Jonathan Schroden, an expert on Afghanistan with the Center for Naval Analyses, said a surveillance system would be “useful for the Taliban as it seeks to prevent groups like the Islamic State … from attacking Taliban members or government positions in Kabul.”

The Taliban already closely monitor urban centres with security force vehicles and regular checkpoints.


Concern on power cuts, impact on civil society

Rights advocates and opponents of the regime are concerned enhanced surveillance might target civil society members and protesters.

Though the Taliban rarely confirm arrests, the Committee to Protect Journalists says at least 64 journalists have been detained since the takeover. Protests against restrictions on women in Kabul have been broken up forcefully by security forces, according to protesters, videos and witnesses.

Implementing a mass surveillance system “under the guise of ‘national security’ sets a template for the Taliban to continue its draconian policies that violate fundamental rights,” Matt Mahmoudi from Amnesty International said.

The Taliban strongly denies that an upgraded surveillance system would breach the rights of Afghans. Qani said the system was comparable with what other major cities utilize and that it would be operated in line with Islamic Sharia law, which prevents recording in private spaces.

The plan faces practical challenges, security analysts say.

Intermittent daily power cuts in Afghanistan mean cameras connected to the central grid are unlikely to provide consistent feeds. Only 40% of Afghans have access to electricity, according to the state-owned power provider.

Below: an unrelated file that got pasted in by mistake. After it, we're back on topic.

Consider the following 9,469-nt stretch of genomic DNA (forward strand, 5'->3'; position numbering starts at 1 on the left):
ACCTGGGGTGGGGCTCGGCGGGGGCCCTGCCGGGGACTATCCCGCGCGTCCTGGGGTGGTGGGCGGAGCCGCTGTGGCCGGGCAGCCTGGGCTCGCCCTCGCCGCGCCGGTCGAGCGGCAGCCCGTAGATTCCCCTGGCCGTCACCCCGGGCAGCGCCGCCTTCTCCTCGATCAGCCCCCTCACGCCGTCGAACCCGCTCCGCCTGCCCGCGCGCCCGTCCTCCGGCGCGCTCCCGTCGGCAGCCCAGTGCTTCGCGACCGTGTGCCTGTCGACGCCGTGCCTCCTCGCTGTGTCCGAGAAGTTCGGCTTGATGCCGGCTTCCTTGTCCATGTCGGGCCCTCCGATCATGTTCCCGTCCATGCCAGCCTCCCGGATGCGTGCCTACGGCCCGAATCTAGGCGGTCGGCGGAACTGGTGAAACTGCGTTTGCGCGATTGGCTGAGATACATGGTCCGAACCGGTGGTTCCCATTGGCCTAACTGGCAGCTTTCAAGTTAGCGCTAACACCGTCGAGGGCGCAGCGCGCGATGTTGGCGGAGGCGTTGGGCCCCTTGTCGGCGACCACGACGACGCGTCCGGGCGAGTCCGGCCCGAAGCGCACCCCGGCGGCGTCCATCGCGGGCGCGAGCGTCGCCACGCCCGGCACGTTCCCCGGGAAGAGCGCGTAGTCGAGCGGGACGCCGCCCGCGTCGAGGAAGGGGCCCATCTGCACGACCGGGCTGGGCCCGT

The Taliban also have to find funding after a massive economic contraction and the withdrawal of much aid following their takeover.

The administration said in 2022 that it has an annual budget of over $2 billion, of which defence spending is the largest component, according to the Taliban army chief.


Militants have also threatened foreigners, Chinese

The discussion with Huawei occurred several months after China met with Pakistan and the Taliban’s acting foreign minister, after which the parties stressed cooperation on counter-terrorism. Tackling militancy is also a key aspect of the 2020 troop-withdrawal deal the United States struck with the Taliban.

China has publicly declared its concern over the East Turkestan Islamic Movement (ETIM), an armed separatist organisation in its western Xinjiang region. Security officials and UN reports say ETIM likely has a small number of fighters in Afghanistan. ETIM couldn’t be reached for comment.

The Islamic State has also threatened foreigners in Afghanistan. Its fighters attacked a hotel popular with Chinese business people last year, which left several Chinese citizens wounded. A Russian diplomat was also killed in one of its attacks.

The Taliban denies that militancy threatens their rule and say Afghan soil will not be used to launch attacks elsewhere. They have publicly announced raids on Islamic State cells in Kabul.

“Since early 2023, Taliban raids in Afghanistan have removed at least eight key (Islamic State in Afghanistan) leaders, some responsible for external plotting,” US Special Representative for Afghanistan Thomas West said at a September 12 public seminar.

A UN monitoring report in July said there were up to 6,000 Islamic State fighters and their family members in Afghanistan. Analysts say urban surveillance will not fully address their presence.

The Afghan “home base” locations of Islamic State fighters are in the eastern mountainous areas, said Schroden. “So while cameras in the cities may help prevent attacks … they’re unlikely to contribute much to their ultimate defeat.”


  • Reuters with additional editing by Jim Pollard




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Jim Pollard

Jim Pollard is an Australian journalist based in Thailand since 1999. He worked for News Ltd papers in Sydney, Perth, London and Melbourne before travelling through SE Asia in the late 90s. He was a senior editor at The Nation for 17+ years.